Furthermore, many gamers have made the comparisons to Dark Souls in regards to BotW‘s incredibly high difficulty. Nintendo wasn’t playing around this go; it’s not uncommon to die in 1-3 hits early on, no matter how many heart containers Link has, or the amount of armor mitigating the blows. Luckily though, Link has been taking cooking classes and is able to cook up some specialty foods that can either heal him, provide a speed boost, make him more stealthy, grant fire resistance, and so on. Ingredients are readily available all around the game world, and these replace hearts as the health replenishment of the game.
The main story, complete with (finally) voiced over story segments, is one that you’ll end up caring about in the end, though the game world spoils players so much that detours will constantly be made between story segments. Taking on the Divine Beasts, giant mechanical creatures that double as the games four main “dungeons”, tests players puzzle solving skills even further than the aforementioned Shrines. Each Divine Beast holds a boss and defeating them helps breaks down the barrier to rescue Princess Zelda in the heavily fortified castle.
No matter what is going on, the bigger picture is the most relevant part of the experience of BotW – and the bigger picture is the sense of awe and discovery that’s constantly occurring. Finding a new weapon, discovering the right path through the Lost Woods, shield surfing down a hill, there’s an innumerable amount of moments and areas of discovery that constantly streams through. Discovering that you can dance around in circles with a dog and he’ll do the same, is such a random occurrence that many never would have thought would exist, but it does. Having to unequip any metal items when a thunderstorm pops up in case of an errant lightning strike, was a stroke of genius.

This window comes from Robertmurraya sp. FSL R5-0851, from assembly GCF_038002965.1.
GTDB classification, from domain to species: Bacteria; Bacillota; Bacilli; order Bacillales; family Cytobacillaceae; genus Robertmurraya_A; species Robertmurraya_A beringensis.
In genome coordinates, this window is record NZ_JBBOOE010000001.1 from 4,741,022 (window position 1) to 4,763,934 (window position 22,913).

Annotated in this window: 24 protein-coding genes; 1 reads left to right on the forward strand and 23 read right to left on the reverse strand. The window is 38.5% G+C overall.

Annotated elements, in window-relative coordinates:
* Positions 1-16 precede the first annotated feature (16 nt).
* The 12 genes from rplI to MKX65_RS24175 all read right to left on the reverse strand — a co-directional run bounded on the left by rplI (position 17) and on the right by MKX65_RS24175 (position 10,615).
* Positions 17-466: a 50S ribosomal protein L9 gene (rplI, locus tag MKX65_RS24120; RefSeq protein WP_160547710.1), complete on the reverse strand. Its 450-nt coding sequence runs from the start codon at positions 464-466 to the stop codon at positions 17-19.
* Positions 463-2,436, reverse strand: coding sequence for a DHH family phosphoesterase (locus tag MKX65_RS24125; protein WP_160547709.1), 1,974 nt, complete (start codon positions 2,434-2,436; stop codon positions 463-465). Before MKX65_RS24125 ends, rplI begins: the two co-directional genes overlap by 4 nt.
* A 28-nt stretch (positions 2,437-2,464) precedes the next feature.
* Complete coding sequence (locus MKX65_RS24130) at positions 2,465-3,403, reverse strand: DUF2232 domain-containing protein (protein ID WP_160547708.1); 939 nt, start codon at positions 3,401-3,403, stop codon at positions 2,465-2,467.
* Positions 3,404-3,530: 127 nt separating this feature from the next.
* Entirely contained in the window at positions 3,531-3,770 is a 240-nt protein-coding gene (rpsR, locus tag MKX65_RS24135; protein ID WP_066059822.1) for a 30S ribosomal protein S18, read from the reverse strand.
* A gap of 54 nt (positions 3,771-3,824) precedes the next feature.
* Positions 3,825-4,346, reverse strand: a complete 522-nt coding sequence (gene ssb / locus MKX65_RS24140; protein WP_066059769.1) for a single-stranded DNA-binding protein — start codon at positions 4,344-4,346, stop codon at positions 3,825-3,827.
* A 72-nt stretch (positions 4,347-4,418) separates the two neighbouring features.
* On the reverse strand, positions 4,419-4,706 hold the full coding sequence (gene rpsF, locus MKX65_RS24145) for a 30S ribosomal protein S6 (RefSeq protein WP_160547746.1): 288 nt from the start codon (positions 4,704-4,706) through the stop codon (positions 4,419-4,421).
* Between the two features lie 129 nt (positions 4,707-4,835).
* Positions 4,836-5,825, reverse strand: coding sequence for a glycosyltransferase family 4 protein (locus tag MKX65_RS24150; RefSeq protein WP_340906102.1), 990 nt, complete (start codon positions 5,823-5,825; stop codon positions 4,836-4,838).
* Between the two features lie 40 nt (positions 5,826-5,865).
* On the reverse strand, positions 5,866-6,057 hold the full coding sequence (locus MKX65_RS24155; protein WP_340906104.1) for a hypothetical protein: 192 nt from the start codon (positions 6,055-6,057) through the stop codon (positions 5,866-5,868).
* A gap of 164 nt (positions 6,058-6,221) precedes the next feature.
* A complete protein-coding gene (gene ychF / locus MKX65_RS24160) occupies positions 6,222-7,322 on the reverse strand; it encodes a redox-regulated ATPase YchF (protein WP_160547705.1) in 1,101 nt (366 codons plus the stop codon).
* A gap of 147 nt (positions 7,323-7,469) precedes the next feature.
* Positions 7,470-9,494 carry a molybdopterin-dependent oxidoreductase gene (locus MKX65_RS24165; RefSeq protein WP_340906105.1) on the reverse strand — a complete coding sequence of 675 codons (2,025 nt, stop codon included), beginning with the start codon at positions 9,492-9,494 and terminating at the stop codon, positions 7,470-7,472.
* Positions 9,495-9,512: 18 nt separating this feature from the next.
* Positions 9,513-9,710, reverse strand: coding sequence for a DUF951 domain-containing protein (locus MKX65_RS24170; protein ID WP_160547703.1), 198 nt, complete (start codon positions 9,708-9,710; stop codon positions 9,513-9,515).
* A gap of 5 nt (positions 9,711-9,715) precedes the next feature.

It can be overwhelming, but in a positive manner. Never have I encountered a game with this many hidden goodies and breathtaking moments that put a genuine smile on my face. Never have I been tested in gameplay in a way that makes sense, and never felt cheated. BotW literally does next to everything right, and is one of the rare occasions where it’s as close to flawless as I have experienced.
And that’s exactly why The Legend of Zelda: Breath of the Wild is a colossal success. It goes beyond just the visual beauty and the scope of the world. It supersedes the brilliance of the new wrinkles folded into the franchise. It eclipses the shining audio production.
It makes me stop to soak in the experience. It has me think about my travels long after I powered my Wii U off. It elicits emotions from me that only an extremely small handful of games manages to evoke from me.
Breath of the Wild is magic on a DVD; the kind of experience that happens once a generation.
It’s the reason why I am a gamer.
- Developed: Nintendo EPD
- Published: Nintendo
- Release Date: March 3, 2017
- Platforms: Wii U, Switch
- Genre: Action adventure
- Players: 1